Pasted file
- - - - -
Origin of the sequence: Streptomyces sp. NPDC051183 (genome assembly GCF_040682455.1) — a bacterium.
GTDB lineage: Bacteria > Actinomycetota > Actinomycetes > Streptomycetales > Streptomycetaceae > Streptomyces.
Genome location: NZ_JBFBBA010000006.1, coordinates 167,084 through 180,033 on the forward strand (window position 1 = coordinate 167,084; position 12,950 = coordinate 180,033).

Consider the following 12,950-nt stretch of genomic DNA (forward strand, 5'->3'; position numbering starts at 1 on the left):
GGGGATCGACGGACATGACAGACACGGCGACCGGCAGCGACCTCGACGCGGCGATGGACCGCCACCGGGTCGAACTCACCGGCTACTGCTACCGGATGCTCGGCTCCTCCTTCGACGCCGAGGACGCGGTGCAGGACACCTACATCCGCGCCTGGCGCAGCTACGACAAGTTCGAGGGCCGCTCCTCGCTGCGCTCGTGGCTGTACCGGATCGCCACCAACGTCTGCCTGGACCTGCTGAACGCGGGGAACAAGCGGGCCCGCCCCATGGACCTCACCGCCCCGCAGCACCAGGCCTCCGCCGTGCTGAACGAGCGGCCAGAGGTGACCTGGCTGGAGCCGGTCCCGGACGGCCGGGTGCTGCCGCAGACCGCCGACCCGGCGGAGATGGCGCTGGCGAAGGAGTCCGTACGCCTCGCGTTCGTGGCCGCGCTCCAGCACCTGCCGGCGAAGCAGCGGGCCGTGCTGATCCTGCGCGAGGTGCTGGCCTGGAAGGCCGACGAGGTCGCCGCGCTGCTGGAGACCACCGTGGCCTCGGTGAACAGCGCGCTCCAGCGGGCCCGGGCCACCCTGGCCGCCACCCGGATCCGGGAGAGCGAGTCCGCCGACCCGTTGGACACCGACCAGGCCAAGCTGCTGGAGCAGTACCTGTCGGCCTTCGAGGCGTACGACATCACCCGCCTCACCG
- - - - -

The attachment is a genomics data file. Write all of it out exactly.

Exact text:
Origin of the sequence: Streptomyces sp. NPDC051183 (genome assembly GCF_040682455.1) — a bacterium.
GTDB lineage: Bacteria > Actinomycetota > Actinomycetes > Streptomycetales > Streptomycetaceae > Streptomyces.
Genome location: NZ_JBFBBA010000006.1, coordinates 167,084 through 180,033 on the forward strand (window position 1 = coordinate 167,084; position 12,950 = coordinate 180,033).

Consider the following 12,950-nt stretch of genomic DNA (forward strand, 5'->3'; position numbering starts at 1 on the left):
GGGGATCGACGGACATGACAGACACGGCGACCGGCAGCGACCTCGACGCGGCGATGGACCGCCACCGGGTCGAACTCACCGGCTACTGCTACCGGATGCTCGGCTCCTCCTTCGACGCCGAGGACGCGGTGCAGGACACCTACATCCGCGCCTGGCGCAGCTACGACAAGTTCGAGGGCCGCTCCTCGCTGCGCTCGTGGCTGTACCGGATCGCCACCAACGTCTGCCTGGACCTGCTGAACGCGGGGAACAAGCGGGCCCGCCCCATGGACCTCACCGCCCCGCAGCACCAGGCCTCCGCCGTGCTGAACGAGCGGCCAGAGGTGACCTGGCTGGAGCCGGTCCCGGACGGCCGGGTGCTGCCGCAGACCGCCGACCCGGCGGAGATGGCGCTGGCGAAGGAGTCCGTACGCCTCGCGTTCGTGGCCGCGCTCCAGCACCTGCCGGCGAAGCAGCGGGCCGTGCTGATCCTGCGCGAGGTGCTGGCCTGGAAGGCCGACGAGGTCGCCGCGCTGCTGGAGACCACCGTGGCCTCGGTGAACAGCGCGCTCCAGCGGGCCCGGGCCACCCTGGCCGCCACCCGGATCCGGGAGAGCGAGTCCGCCGACCCGTTGGACACCGACCAGGCCAAGCTGCTGGAGCAGTACCTGTCGGCCTTCGAGGCGTACGACATCACCCGCCTCACCG